4 Easy Steps for Incorporating Sentence Stems in the Classroom

Some students may have difficulty responding during discussions or when completing written assignments. Teachers can help students overcome this difficulty by using sentence stems. Sentence stems are a learning scaffold that can help students respond (orally and through writing) using complete sentences.

Teachers can use sentence stems to:

  • Activate prior knowledge and to link with present content – “I already know / I think that this is similar to.”
  • Clarify information – “I thought / Can you please tell me…”
  • Reinforce use of selected vocabulary – “The text uses…”
  • Help students respond to a question – “I read that/ The text stated…”
  • Summarize information – “I learned…”
  • Structure meaningful conversations – “I agree with/ I disagree with…”

When sentence stems are used, they:

  • Reduce the pressure on students to think and formulate appropriate responses.
  • Support and improve students’ writing.
  • Help students to communicate effectively.

Sentence Stems in Practice

Teachers can incorporate sentence stems in the classroom using these four steps:

  1. Create: Using the content or activity as reference, teachers can create a list of sentence stems, taking care to include vocabulary and/or sentence structures which students need to practice.
  2. Model: Teachers can explain the purpose of sentence stems and model how to use them with think-alouds. By thinking aloud, teachers can clarify the application process.
  3. Practice: Create opportunities for practicing the strategy independently or in pairs. Teachers can plan for conversational or written tasks using sentence stems.
  4. Review: Once students have completed their sentence stems, teachers may instruct pairs to present their sentences to the class. The sentences can then be reviewed and corrected, and any questions can be clarified.

Here are some ways to use sentence stems to support learning in the classroom:

Sentence Stem posters: Teachers can prepare general sentence stem posters and display them in the classroom. During lessons, teachers can call on students and instruct them to complete a sentence stem related to the content.

Pass the list: Teachers can prepare a list of sentence stems and give a copy to each student. Students can be given 2-3 minutes to complete the list (in writing) using information from the topic being discussed. After 3 minutes, students may be instructed to swap their list with a partner and add or edit information on their partner’s sheet. At the end of the allotted time, students can be given another minute to review their edited list.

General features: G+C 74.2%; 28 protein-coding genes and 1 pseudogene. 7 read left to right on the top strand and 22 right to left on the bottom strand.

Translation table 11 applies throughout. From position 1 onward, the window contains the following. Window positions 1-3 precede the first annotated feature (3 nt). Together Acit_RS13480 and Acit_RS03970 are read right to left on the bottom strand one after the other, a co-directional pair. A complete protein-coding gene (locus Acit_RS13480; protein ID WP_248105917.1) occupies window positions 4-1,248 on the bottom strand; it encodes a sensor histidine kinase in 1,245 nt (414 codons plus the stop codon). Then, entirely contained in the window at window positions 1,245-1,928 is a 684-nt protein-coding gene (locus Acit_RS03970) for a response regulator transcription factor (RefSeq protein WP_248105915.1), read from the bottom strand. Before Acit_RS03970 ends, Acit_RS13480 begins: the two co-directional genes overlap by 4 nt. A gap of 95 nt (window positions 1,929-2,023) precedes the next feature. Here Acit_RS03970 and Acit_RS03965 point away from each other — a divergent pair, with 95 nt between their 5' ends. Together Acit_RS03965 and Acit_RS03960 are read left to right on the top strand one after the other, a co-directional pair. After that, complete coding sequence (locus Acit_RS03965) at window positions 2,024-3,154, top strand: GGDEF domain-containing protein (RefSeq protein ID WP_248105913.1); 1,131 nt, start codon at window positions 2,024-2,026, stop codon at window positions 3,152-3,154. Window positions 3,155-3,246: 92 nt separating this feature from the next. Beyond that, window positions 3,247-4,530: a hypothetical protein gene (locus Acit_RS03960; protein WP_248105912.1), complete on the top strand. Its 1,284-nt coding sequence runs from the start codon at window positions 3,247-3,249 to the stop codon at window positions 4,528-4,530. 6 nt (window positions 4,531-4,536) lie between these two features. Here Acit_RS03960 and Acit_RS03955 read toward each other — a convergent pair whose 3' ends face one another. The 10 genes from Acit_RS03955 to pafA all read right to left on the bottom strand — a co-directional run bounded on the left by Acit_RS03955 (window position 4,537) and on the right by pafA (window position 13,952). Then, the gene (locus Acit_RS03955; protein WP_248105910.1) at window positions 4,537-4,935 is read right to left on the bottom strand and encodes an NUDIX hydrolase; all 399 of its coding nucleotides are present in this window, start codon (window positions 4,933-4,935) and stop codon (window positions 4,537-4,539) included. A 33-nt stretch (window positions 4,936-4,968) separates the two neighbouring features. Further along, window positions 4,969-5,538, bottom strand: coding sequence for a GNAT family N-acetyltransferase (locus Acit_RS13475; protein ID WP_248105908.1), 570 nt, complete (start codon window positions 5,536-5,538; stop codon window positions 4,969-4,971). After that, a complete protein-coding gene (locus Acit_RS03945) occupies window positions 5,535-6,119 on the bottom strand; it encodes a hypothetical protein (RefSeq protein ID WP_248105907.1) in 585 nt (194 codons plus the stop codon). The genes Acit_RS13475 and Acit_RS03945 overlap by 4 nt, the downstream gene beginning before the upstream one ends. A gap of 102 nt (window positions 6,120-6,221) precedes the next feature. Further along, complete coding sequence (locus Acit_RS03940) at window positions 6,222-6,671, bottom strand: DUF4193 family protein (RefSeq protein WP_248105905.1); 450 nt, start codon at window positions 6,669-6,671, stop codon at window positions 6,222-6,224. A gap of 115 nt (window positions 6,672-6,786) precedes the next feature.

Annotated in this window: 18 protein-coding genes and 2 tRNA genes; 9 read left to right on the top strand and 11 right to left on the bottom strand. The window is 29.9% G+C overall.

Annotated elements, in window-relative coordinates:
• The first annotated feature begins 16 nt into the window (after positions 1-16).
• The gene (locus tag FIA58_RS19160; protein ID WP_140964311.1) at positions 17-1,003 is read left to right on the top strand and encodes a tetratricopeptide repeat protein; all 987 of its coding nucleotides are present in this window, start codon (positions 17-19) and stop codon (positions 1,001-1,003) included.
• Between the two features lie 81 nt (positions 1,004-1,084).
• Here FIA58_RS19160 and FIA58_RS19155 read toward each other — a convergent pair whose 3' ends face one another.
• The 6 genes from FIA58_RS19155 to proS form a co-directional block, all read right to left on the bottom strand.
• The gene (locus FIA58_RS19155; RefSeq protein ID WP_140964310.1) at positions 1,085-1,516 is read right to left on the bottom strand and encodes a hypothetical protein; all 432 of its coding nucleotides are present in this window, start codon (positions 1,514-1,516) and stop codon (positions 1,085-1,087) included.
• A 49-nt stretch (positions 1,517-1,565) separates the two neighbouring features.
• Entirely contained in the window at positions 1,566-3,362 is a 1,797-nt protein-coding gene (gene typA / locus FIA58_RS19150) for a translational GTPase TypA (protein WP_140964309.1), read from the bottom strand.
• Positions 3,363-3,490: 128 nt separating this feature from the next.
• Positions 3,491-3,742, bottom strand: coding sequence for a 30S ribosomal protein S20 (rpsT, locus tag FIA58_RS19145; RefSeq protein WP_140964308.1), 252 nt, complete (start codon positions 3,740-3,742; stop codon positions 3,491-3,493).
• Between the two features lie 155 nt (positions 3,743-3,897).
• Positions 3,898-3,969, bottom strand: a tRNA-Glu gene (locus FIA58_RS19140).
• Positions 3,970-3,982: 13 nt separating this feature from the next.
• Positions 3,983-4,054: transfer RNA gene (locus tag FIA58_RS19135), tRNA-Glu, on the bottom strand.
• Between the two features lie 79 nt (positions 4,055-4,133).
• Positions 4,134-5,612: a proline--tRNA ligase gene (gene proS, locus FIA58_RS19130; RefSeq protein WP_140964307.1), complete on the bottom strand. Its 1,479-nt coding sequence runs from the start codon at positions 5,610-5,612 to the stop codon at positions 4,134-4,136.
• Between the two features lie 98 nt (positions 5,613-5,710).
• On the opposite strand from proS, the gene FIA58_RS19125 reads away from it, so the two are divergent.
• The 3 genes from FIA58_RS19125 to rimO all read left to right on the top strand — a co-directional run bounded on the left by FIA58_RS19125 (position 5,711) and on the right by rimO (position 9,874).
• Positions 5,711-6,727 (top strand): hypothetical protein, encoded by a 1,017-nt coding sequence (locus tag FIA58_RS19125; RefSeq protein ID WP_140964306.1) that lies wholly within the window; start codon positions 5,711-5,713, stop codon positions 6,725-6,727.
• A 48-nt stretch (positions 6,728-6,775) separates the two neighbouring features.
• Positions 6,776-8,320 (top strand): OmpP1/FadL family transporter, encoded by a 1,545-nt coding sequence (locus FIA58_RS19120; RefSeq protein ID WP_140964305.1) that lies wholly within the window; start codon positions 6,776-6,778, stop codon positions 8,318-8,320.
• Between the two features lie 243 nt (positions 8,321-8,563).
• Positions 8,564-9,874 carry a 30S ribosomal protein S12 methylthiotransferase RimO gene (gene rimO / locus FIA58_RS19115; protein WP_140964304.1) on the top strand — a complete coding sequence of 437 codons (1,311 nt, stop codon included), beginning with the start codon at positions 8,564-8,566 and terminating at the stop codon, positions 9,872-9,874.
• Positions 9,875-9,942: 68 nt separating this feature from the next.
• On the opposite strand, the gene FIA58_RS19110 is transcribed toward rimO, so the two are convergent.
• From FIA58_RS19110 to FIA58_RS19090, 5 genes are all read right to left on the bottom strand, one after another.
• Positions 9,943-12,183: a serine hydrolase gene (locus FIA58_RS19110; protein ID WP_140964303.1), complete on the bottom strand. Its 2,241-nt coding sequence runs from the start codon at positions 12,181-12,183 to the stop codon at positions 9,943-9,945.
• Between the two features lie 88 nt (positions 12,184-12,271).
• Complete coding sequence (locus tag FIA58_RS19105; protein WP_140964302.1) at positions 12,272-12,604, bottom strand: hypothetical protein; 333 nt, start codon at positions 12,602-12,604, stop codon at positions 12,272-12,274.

Question stems: Question stems are open-ended questions that can help students reflect and find connections between concepts or textual information. These can be used to prompt students as they respond to discussions and writing assignments.

Sentence stems help improve students’ language proficiency,  communication skills, and writing. They improve fundamental language skills as well as higher-level thinking skills, familiarizing students with sentence structure, linguistic ability, and lesson content all at once.

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January 2021 Editor’s Note: This post was originally published in July 2015 and has been updated for accuracy and comprehensiveness.

About the Author
Ellen Paxton is a respected expert in education and best known as the Chief Learning Officer of Professional Learning Board. As a two-time National Board Certified Teacher, Ellen has successfully published and customized online professional development courses and Learning Management Systems for 20 years to help teachers meet their state continuing education renewal credit requirements. Through ProfessionalLearningBoard.comRenewaTeachingLicense.com, and ConnectedPD.com, Ellen has established solutions and maintained partnerships with several accredited universities, higher education institutions, teachers’ unions and state Departments of Education while setting strategic direction that makes a difference and overseeing implementation of popular online PD for schools.